On the other hand, the manufacturing industries were located in the country and households. The transformation started with Francis Cabot Lowell. Bender also states that manufacturing had become normal for the economic and social life of the Americans and they had increasingly recognized the factory system as a fact that influenced their civilization. During Jacksons Presidency, the manufacturing sector grew tremendously and he made extended the development of the economy to the people, for instance, through his wars with U.S banks. Therefore, the label Market Revolution or the Age of reform cannot be used for the 1828 to 1850 period because revolution and reform goes beyond that period and would not, therefore, best suit as labels to represent this period (Bender 32).

In the period between 1828 and 1850, many issues and changes happened to the United States of America. These issues were political, social, cultural and economic issues that influenced the United States in different ways. Using labels, such as The Market Revolution or The age of Reform might not represent the period in the best way possible. Reform and revolution are all aspects that mark the events and changes that occurred during this period. However, they do not adequately represent the period because the labels represent events and changes that occurred in and out of the period. Using the terms reform or revolution do not represent the period best because there are certain events that occurred during this period that cannot be counted as a part of the reform or a part of the revolution, such as Trail of Tears and Nullification Crisis. It is only one thing that brings all different and diverse issues and things that occurred and changed in this period, which is the ascend of Jackson into presidency of the United States of America.

For instance, in Cosmos Crumbling: American Reform and the Religious Imagination, Robert Abzug looks at the forty years before the civil war happened in the U.S. He states that, within the forty years, Americans established strange political and social actions that is collectively referred to as reform. He states that some of the political and social issues include the actions of abolitionists against slavery, Sabbatarians in support of Sunday as a sacred day and women rights movements activism for sexual equality. Despite the fact that Abzug explores the religious founding of reform, he relates it as an aspect of the reform movement that occurred as part of the many changes that happened in the forty years period before the civil war. He also indicates that in the era that Jackson was the President of the U.S, religion also faced changes.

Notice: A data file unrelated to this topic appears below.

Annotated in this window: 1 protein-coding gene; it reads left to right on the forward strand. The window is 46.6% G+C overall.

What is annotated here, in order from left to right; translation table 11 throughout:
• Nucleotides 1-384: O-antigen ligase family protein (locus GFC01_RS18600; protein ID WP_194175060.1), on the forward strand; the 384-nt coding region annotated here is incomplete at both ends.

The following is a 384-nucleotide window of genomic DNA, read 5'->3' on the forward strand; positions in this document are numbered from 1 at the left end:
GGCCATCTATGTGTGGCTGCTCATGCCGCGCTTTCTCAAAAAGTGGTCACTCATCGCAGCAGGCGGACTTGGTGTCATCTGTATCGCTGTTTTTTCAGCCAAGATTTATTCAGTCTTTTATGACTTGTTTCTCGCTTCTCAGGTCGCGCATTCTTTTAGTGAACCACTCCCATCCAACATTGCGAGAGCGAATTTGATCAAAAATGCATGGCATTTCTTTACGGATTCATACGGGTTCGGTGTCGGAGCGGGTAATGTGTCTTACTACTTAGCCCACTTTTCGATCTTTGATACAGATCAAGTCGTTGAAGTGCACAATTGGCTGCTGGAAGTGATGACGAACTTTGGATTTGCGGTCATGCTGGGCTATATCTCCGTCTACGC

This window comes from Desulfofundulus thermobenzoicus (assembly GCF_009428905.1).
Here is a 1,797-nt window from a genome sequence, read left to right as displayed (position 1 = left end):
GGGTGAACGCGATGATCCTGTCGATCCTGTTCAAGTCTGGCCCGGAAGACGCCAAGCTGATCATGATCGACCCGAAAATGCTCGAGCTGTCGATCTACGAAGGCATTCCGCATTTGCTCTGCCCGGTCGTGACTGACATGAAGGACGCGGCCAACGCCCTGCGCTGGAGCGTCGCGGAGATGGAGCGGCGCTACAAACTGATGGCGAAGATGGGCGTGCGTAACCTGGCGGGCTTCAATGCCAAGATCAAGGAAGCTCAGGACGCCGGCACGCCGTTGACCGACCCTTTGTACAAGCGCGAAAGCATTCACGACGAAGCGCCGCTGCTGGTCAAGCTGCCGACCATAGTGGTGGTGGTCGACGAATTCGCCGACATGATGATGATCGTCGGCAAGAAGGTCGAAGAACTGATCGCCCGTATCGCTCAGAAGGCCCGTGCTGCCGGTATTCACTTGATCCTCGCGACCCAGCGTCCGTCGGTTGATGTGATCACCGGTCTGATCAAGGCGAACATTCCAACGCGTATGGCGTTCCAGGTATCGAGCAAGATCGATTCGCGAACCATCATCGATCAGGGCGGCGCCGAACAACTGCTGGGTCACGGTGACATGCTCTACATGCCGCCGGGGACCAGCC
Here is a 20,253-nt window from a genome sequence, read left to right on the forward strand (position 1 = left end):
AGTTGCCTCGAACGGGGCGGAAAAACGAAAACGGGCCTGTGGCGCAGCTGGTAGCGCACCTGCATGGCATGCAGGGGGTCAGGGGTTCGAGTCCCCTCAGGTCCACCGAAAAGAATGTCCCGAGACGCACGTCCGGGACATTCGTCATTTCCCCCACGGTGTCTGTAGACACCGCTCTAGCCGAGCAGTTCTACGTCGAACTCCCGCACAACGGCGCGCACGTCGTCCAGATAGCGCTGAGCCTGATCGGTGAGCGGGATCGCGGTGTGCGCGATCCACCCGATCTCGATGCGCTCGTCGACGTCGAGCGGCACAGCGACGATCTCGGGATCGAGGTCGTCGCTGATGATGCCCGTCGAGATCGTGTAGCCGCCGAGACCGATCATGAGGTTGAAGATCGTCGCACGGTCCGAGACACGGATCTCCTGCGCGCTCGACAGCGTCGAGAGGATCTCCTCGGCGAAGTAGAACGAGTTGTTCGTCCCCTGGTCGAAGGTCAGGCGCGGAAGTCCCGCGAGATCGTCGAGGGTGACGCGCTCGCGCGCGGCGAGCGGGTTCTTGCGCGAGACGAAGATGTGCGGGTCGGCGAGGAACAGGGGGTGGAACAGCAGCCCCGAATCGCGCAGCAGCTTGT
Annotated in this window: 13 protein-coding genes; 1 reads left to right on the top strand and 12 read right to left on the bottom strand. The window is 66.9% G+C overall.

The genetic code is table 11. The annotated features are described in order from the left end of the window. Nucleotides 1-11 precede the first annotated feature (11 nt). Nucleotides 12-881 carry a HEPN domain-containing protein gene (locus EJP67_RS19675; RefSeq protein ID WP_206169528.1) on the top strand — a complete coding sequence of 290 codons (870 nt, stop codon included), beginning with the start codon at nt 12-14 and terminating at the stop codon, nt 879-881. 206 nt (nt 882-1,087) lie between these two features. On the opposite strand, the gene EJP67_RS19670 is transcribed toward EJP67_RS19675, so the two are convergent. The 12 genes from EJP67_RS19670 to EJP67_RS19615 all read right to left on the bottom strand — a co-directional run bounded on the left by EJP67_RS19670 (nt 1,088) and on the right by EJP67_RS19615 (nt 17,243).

Therefore, the label Jacksonian Era and the Rise of Mass Politics best suits the period because it distinguishes the period from the other periods especially those that come immediately before and after 1828-1850. Abzug shows how religion also faced reform before and after the 1828 to 1850 period. He states that the expansion of the economy of the nation and territory provided other additional disorders and new issues in the Jacksonian Era. He brings the story of Mrs. Sturges when she heard Theodore Dwight preaching against slavery in 1835. The story shows the manner in which economic social and personal issues intermingled within the reform cosmology in and out of the 1828 and 1850 period (Abzug 7). The 1828 to 1850 period cannot be labeled as the Age of Reform or the Market Revolution because these labels do not represent everything that happened during that time.

In conclusion, the label Jacksonian Era and the Rise of Mass Politics best represents the 1828 to 1850 period in the sense that the label encompasses all aspects of reform and revolution, including politics, religion, economic, social and cultural realms. Other labels such the Age of Reform or Market Revolution only represent certain aspects that occurred during the period between 1828 and 1850. Therefore, these labels cannot be used to represent that period. Jacksonian Era and the Rise of Mass Politics also underscore the role that Andrew Jackson played as the President of the U.S in changing the economic, social and political aspects and in implementing the notion of mass politics.